Secondly how do we get teachers to value assessments in areas such as 'Managing self' as much as they value doing a reading probe or numeracy snapshot.  What do we abandon to make this task manageable and realistic?
How do we collect such qualitative data?  How can we work smart around collecting reliable, valid and timely data in areas of competency?
Many more questions than answers as you can see.
The end point is to present and communicate a far more balanced assessment picture of student achievements to learners themselves and their parents.  That is valuing the traditional achievement results in core literacy areas and secondly sharing the learning capacity of the individual.

Tuesday, March 17, 2009

Ken Robinson - Are you in your element?

I was searching around the blogs I follow and came across this video clip on Think Beyond (thanks Cheryl) Ken Robinson asks are you in your 'Element' are yo doing what you love doing?  Am keen to share this with colleagues, am convinced it is an important contributer to well-being and fulfillment.
Click on the link to take a look

Monday, March 16, 2009

Teaching Strategies = Learning Retention

The following triangle model has been reproduced in various formats.  Source is National Training Institute - Bethel and Maine.   The essence of what it represents is significant in informing what should be going on in classrooms.  Students can spend quite some time sitting on the mat watching and listening.  How do we intentionally increase teacher modeling time to increase student participation through opportunities to 'discuss' with a neighbour or provide opportunities for small groups to 'teach each other'.  As you can see from the model retention rates increase significantly the more the student is an active participant rather than a passive observer.  
What percentage of a learners day is spent where on this triangle?
How can one's instruction be modified to increase the learning potential in the classroom by teacher predominantly in the bottom part of the child.  
It resonates with what we believe around locus of control - the more the student is in the driving seat the more the student owns the process and the more powerful the learning. 
Keen to ponder on this some more.  Your thoughts?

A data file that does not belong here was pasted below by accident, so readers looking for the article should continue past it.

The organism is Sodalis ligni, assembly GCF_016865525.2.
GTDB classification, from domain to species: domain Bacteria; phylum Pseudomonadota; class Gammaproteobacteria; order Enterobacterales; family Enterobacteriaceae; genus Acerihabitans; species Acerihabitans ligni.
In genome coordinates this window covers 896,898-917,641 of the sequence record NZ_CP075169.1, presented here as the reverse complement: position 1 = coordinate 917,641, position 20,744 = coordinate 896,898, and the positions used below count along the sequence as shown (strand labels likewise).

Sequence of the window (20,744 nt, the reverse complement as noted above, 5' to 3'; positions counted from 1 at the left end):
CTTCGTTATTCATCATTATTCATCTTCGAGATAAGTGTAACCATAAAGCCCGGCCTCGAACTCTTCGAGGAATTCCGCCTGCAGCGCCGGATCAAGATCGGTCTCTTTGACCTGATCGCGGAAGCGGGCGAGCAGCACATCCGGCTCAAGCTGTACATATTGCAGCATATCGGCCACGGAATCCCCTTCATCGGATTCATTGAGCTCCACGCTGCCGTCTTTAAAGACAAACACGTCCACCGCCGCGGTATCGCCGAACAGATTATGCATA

Sunday, March 8, 2009

Digital NZ - Check this out

Have you checked out Digital New Zealand.  It aims to make NZ content easy to find, share and use.  It includes content from a range of content repositories.
Click here to start searching

Saturday, March 7, 2009

Performance Management - Have we got it right?

If our beliefs about assessment are about informing the learner about how they are going? where they have come from?  and what their next learning steps might be, how does that align with what how we conduct appraisal for adult learners.  It has so often been an event, something you work up to as a teacher to put on the show for who ever is coming in to visit.  We all naturally like to perform well, however in a one off hour window anything can happen as we well know!  
How do we adopt the definition of formative assessment outlined above and ensure there is rigor around goal setting, professional learning, feedback and evidence gathered to ensure real learning for our teacher learners.  
Importantly our visits to one anothers classrooms need to be valued and occur frequently.  Opportunities to reflect and dialogue with one another to question and shift practice is essential.
The next question I guess is "What do we collectively look for when we observe one another's practice?  What signs do we look for that show a depth in the learning occurring.  We can quickly identify colorful walls, quiet child, busy learners - doesn't always mean deep learning is occurring though.
As Tony Burkin stated at a PD session "We are great at stoking one another as teachers" The strokes don't always provide the reflection and where to next steps.  We are currently working on developing a common understanding and clarity around what it is we might look for in relation to what we have identified as effective teaching practice when we visit one anothers classrooms.  We believe if we can gain clarity we can capture patterns and evidence over time that will enable more effective feedback to our colleagues.  Will keep you posted on developments.